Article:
February 27, 2008
Umpqua National Forest Biologist Honored at Elk Foundation Convention
MISSOULA, Mont.—Oregon’s elk habitat is better today, thanks to Jeff Bohler of the Diamond Lake Ranger District in the Umpqua National Forest.
Bohler, a district wildlife biologist, has been honored with an Elk Country Award from the USDA Forest Service and Rocky Mountain Elk Foundation. The award, a bronze elk sculpture, was presented during the Elk Foundation’s annual convention, which concluded Feb. 24 in Reno, Nev.
The award recognizes Bohler for his hard work and leadership in enhancing forage conditions for elk and other wildlife in Douglas County. Since 2001, Diamond Lake Ranger District has completed prescribed burning, forage seeding, fertilizing, forest thinning and mowing projects across more than 2,500 acres of public land. Most of this work has occurred within priority winter range for elk.
Tom Toman of the Elk Foundation explained, “Over time, timber harvest practices have changed in the western Cascades. Forage for elk was rapidly declining and nutritional values were low. Conifers and chaparral were overtaking meadows. Elk herds fell to record-low numbers. Elk were going into winter with low fat levels due to declining habitat, and infant mortality and spontaneous abortion of elk was increasing.”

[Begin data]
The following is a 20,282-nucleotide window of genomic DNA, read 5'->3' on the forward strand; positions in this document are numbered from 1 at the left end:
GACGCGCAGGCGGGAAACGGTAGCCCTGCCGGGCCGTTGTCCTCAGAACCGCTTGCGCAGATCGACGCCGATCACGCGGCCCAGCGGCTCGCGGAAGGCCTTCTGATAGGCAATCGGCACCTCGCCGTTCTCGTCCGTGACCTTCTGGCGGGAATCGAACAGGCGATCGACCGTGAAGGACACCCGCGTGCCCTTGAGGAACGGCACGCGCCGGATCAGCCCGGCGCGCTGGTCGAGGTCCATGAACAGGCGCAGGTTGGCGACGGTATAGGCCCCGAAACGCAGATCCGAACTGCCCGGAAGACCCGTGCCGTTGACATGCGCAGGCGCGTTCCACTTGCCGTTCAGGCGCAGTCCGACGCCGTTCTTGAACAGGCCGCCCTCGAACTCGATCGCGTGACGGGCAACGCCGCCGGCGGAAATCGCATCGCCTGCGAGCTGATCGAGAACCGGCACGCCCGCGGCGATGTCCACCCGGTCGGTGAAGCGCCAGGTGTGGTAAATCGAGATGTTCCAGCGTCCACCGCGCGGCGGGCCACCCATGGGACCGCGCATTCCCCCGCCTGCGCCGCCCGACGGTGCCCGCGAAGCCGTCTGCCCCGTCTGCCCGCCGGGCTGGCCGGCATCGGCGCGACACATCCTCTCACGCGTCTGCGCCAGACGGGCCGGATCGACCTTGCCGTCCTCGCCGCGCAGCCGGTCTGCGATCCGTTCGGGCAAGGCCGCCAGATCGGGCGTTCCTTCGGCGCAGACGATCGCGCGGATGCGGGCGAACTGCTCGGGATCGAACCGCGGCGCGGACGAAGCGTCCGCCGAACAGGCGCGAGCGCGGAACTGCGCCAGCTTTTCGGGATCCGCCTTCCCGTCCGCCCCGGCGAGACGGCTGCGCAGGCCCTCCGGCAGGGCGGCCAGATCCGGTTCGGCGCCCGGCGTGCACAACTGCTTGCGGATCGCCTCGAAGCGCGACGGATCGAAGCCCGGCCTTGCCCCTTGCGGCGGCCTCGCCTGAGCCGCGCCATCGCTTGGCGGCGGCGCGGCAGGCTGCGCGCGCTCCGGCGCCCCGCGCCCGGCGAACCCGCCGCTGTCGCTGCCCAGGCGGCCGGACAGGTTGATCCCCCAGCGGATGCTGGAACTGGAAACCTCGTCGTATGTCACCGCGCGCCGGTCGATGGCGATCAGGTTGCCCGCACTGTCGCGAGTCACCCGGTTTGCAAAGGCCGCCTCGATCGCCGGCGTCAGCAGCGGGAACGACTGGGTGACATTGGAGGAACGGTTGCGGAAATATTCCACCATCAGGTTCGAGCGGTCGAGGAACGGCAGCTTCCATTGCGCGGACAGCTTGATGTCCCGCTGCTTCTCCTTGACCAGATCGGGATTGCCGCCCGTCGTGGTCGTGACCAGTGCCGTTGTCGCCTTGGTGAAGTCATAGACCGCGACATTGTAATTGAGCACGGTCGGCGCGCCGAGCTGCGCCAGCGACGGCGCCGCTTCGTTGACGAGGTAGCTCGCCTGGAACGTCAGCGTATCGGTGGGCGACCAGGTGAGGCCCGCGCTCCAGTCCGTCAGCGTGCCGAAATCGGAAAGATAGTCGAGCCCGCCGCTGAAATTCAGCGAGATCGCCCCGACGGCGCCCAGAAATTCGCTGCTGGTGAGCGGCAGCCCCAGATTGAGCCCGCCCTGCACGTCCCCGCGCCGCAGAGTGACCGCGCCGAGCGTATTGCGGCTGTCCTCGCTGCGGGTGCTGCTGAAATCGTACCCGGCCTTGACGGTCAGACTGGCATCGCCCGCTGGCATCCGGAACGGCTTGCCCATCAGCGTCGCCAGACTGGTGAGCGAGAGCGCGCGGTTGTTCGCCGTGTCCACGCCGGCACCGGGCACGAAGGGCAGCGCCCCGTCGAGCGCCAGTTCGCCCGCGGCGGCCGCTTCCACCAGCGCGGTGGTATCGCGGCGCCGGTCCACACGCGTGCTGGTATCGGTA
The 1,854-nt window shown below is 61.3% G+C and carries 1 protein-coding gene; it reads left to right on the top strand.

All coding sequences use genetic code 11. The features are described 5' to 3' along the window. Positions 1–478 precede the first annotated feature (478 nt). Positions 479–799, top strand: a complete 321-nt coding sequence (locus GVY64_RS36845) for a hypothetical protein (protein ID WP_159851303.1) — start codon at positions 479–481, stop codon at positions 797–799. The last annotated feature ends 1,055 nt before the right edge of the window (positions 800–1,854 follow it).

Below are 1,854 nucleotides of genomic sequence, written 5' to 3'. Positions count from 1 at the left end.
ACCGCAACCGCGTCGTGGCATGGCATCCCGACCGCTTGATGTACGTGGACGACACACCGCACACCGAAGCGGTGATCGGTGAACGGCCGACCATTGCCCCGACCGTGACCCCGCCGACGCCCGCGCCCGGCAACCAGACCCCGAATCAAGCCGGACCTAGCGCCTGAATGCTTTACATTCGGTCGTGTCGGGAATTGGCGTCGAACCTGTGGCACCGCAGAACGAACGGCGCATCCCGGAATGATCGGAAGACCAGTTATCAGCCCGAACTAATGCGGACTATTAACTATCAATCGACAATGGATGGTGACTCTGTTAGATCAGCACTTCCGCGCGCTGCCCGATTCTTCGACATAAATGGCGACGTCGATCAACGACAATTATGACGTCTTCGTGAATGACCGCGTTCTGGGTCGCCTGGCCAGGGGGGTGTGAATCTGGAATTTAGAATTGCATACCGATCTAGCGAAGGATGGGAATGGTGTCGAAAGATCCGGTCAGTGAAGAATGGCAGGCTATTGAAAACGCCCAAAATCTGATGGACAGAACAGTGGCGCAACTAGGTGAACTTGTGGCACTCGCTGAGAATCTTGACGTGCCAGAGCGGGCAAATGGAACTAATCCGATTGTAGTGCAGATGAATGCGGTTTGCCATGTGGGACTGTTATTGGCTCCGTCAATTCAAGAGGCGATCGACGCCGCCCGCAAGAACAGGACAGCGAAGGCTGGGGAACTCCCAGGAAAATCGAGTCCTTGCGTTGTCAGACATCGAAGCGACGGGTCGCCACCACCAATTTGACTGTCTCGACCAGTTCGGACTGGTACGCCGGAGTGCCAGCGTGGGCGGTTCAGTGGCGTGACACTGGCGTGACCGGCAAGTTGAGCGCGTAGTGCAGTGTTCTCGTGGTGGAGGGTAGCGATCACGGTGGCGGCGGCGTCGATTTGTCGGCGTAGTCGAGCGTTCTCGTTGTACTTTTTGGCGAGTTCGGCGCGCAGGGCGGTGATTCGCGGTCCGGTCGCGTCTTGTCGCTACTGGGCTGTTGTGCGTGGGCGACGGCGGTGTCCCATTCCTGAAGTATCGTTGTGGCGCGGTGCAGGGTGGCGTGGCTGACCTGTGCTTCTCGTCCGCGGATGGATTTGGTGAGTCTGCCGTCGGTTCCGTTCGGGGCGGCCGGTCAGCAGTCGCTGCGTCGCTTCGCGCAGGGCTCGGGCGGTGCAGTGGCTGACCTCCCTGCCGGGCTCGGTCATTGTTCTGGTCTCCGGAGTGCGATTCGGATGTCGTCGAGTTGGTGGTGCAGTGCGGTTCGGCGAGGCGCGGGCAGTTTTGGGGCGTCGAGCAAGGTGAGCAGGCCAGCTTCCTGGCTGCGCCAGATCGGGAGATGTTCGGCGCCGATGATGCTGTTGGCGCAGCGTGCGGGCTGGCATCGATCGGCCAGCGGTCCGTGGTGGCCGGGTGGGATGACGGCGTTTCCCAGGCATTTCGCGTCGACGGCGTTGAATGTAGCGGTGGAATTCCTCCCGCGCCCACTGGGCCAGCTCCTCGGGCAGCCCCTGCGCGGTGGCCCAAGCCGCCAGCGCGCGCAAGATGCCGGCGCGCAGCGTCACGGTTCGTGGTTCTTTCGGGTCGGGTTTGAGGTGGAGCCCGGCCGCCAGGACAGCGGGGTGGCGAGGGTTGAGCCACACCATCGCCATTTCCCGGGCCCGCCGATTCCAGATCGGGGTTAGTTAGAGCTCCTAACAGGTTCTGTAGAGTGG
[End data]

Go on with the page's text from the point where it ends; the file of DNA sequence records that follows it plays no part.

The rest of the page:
Bohler developed partnerships and projects to get habitat enhancement projects moving.
“Jeff spent many hours of his own time attending evening meetings with a variety of conservation groups and working weekends side-by-side with Elk Foundation volunteers cutting brush, seeding forage, pulling weeds. He literally walks the talk. The future is bright for wildlife habitat on Diamond Lake Ranger District,” said Toman.